“Once again, I placed my left hand on the elementary school desk so sister Olga could hit me. She didn’t like that I was left-handed, and would tell me things about growing up the wrong way – her job as a Catholic nun I assumed.

 

Leaving Mexico so abruptly didn’t give my family the opportunity to pack up what we called home. We no longer owned furniture. Once our brittle foundation was pulled out from under our feet, we felt malleable sand on our toes. It was then I realized the ever-changing, sand-like quality of calling a place home.

 

As I looked for illegal work in the US, I wondered why everyone was so excited to get here simply to be turned into tools. For years we hid behind our tools. “You’re too precious to break, but they’ll give you a smoke break sometimes.” My mother always reminded me to use humor as my tool.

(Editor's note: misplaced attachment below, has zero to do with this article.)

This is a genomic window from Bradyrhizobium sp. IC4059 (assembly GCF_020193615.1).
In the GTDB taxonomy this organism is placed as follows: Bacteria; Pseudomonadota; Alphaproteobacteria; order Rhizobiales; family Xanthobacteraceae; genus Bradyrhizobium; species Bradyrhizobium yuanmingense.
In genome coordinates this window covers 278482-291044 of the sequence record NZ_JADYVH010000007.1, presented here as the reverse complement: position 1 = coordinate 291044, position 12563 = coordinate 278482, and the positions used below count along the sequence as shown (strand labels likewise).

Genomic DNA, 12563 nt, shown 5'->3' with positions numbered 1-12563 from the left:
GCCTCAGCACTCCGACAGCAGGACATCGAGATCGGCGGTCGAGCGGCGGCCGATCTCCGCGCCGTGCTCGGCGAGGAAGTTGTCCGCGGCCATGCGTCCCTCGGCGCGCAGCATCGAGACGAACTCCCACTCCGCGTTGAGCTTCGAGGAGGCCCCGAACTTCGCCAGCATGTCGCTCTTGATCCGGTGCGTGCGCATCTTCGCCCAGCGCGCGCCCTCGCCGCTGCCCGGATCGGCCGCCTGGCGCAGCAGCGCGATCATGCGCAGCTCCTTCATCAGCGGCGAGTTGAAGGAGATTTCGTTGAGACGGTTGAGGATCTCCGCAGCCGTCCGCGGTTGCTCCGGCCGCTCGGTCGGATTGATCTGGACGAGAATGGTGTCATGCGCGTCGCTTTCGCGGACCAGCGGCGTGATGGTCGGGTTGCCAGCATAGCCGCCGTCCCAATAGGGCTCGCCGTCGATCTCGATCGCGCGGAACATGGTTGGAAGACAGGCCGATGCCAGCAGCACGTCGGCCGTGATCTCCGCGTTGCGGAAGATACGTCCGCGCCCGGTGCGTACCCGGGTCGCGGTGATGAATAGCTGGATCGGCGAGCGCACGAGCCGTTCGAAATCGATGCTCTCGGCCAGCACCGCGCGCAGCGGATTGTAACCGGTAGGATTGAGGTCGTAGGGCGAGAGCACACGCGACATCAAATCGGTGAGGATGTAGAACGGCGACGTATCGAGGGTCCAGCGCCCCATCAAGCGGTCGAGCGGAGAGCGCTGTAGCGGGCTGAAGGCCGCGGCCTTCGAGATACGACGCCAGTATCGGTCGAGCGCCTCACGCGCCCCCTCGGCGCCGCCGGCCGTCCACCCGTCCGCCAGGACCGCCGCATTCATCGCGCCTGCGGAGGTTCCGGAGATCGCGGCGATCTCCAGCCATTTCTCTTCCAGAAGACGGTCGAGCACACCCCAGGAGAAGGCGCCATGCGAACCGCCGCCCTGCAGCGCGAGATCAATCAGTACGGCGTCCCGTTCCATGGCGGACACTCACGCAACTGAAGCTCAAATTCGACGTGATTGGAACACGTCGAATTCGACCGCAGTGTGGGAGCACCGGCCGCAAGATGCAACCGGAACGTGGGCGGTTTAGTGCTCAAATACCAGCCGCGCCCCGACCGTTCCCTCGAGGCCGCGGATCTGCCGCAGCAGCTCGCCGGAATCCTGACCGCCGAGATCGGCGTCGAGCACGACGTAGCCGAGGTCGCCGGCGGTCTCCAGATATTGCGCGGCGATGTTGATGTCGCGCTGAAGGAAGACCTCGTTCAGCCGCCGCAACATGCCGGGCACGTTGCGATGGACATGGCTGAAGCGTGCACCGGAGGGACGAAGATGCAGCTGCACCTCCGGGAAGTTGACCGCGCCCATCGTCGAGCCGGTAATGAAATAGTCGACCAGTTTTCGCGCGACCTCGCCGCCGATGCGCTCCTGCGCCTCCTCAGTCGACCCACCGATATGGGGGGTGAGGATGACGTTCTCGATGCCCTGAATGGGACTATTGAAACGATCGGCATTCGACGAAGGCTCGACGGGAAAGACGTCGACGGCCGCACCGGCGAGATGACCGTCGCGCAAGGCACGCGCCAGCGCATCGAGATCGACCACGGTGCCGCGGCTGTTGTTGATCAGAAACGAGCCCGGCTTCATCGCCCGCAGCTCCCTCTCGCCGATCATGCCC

The day I became a DACA recipient, I was able to legally apply for any job, be anybody, wear any mask. I sanded my 20’s away. Working at a haunted furniture shop in Chicago taught me one thing: people don’t stop working after their deaths. Pepe, the shop’s co-founder who recently died at my new work station was now haunting me. We became friends through a full moon ritual I performed, and the tombstone in this exhibition is now his time-share home. The sculpture moves from side to side when he’s in town.”

 

– Raul De Lara